New York City Mayor Michael Bloomberg crowed quite contentedly in an interview with The Atlantic about pushing back against those who opposed his measure to regulate metzitzah b’peh.
“I think it’s fair to say that nobody else would take that on. I mean, come on! Forget about the fact that—”They do what!?”—Who wants to have 10,000 guys in black hats outside your office screaming?” the Mayor was quoted as saying.
Now elected and city officials are strongly denouncing the Mayor’s remarks and demanding an apology.
Brooklyn Assemblyman Dov Hikind says his community deserves more than to be on the receiving end of “demeaning and derogatory” rhetoric. “When Mayor Bloomberg decided to run for a third term, he came to our community seeking favor with the Haredi community. He asked Orthodox, Torah-observant Jews to support his candidacy,” noted Hikind. “But we weren’t Black Hats when he needed us.”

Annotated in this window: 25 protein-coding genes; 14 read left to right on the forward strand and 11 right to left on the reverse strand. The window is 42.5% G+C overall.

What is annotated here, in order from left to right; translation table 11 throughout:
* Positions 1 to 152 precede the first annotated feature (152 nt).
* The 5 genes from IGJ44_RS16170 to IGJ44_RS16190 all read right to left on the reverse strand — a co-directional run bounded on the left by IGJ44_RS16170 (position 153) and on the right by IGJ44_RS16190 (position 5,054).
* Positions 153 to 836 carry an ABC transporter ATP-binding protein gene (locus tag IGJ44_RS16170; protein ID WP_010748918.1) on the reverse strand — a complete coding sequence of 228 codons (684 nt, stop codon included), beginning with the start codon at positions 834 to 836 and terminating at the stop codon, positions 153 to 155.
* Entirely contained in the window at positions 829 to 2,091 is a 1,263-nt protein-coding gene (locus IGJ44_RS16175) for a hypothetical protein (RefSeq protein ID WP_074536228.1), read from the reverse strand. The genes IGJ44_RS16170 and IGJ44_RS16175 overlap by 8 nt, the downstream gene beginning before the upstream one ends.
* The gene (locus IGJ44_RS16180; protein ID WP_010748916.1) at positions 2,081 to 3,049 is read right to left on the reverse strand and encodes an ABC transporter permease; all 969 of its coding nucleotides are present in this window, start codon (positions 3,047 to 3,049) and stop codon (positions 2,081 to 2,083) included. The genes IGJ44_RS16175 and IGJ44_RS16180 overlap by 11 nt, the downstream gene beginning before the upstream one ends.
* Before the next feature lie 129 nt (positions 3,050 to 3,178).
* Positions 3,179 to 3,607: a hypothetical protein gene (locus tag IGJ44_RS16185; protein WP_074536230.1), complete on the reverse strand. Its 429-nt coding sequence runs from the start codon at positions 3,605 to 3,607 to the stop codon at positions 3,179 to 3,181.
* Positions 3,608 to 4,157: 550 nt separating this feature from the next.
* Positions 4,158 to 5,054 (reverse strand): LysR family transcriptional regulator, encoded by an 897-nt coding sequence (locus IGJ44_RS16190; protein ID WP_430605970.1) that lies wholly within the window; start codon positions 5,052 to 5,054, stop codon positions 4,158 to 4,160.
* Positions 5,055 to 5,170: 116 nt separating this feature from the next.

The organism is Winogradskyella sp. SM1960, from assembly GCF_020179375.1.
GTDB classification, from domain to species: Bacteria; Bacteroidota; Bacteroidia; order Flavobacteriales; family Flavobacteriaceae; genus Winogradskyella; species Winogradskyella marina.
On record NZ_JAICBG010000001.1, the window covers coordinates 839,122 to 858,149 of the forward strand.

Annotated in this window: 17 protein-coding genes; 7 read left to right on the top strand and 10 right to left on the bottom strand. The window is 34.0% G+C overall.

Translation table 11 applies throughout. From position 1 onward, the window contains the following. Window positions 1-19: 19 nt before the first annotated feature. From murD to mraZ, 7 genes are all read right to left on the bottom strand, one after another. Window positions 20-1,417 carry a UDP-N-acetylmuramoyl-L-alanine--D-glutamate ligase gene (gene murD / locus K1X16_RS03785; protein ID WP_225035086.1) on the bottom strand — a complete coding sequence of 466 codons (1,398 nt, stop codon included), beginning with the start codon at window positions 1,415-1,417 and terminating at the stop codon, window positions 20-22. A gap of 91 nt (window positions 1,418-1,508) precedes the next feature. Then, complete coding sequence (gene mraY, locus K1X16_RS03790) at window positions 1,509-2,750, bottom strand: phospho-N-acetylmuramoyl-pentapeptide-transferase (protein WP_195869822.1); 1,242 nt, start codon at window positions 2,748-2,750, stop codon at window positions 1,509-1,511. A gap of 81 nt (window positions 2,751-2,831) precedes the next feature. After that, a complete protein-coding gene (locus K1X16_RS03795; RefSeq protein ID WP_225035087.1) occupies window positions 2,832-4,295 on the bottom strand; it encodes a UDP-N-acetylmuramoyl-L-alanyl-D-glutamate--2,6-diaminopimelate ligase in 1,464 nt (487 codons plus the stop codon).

New York City Councilman David G. Greenfield, also of Brooklyn, said the Mayor’s “hurtful” comments are offensive to not only the City’s “half-million Jewish New Yorkers,” but should also be upsetting to all of the City’s 8.5 million residents.
“For the Mayor to identify an entire religious group by the clothes they proudly wear is the basest of insults. It is even more offensive coming from a secular Jewish mayor. I don’t judge the Mayor or his religious practice; surely, he has no right to judge me or other members of the Orthodox Jewish community. It’s ironic that the Mayor appears to have respect for every other religion except his own,” Greenfield remarked.
Deputy Comptroller of Budget and Accounting Simcha Felder, a candidate in the State Senate race for the newly-created 17th Senate District, echoed Greenfield’s sentiments.
“First the Mayor moves to restrict our right to freely practice our religion. Then he uses offensive and derisive language aimed towards our community.
I am asking Mayor Bloomberg to apologize for these insensitive words, which simply do not have any place in our society, especially from our political leaders. I am also requesting that he end his attack on metzitzah b’peh and on religious freedom,” Felder said.